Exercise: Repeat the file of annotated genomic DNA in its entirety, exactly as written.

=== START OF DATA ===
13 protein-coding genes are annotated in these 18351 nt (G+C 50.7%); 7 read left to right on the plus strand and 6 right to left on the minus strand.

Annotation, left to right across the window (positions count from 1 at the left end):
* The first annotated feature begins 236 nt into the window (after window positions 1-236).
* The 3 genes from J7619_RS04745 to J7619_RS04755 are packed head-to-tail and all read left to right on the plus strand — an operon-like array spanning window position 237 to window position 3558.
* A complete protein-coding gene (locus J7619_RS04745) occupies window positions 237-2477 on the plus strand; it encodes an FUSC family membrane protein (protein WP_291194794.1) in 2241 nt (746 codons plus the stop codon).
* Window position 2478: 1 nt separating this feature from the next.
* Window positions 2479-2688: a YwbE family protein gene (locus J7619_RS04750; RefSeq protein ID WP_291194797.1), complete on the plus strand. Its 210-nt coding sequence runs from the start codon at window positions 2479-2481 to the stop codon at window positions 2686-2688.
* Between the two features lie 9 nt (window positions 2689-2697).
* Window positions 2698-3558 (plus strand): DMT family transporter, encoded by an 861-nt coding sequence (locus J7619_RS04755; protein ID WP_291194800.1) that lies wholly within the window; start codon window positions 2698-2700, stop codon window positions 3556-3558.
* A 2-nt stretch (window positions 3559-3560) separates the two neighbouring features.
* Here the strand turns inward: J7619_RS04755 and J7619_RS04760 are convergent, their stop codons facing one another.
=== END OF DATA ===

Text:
13 protein-coding genes are annotated in these 18351 nt (G+C 50.7%); 7 read left to right on the plus strand and 6 right to left on the minus strand.

Annotation, left to right across the window (positions count from 1 at the left end):
* The first annotated feature begins 236 nt into the window (after window positions 1-236).
* The 3 genes from J7619_RS04745 to J7619_RS04755 are packed head-to-tail and all read left to right on the plus strand — an operon-like array spanning window position 237 to window position 3558.
* A complete protein-coding gene (locus J7619_RS04745) occupies window positions 237-2477 on the plus strand; it encodes an FUSC family membrane protein (protein WP_291194794.1) in 2241 nt (746 codons plus the stop codon).
* Window position 2478: 1 nt separating this feature from the next.
* Window positions 2479-2688: a YwbE family protein gene (locus J7619_RS04750; RefSeq protein ID WP_291194797.1), complete on the plus strand. Its 210-nt coding sequence runs from the start codon at window positions 2479-2481 to the stop codon at window positions 2686-2688.
* Between the two features lie 9 nt (window positions 2689-2697).
* Window positions 2698-3558 (plus strand): DMT family transporter, encoded by an 861-nt coding sequence (locus J7619_RS04755; protein ID WP_291194800.1) that lies wholly within the window; start codon window positions 2698-2700, stop codon window positions 3556-3558.
* A 2-nt stretch (window positions 3559-3560) separates the two neighbouring features.
* Here the strand turns inward: J7619_RS04755 and J7619_RS04760 are convergent, their stop codons facing one another.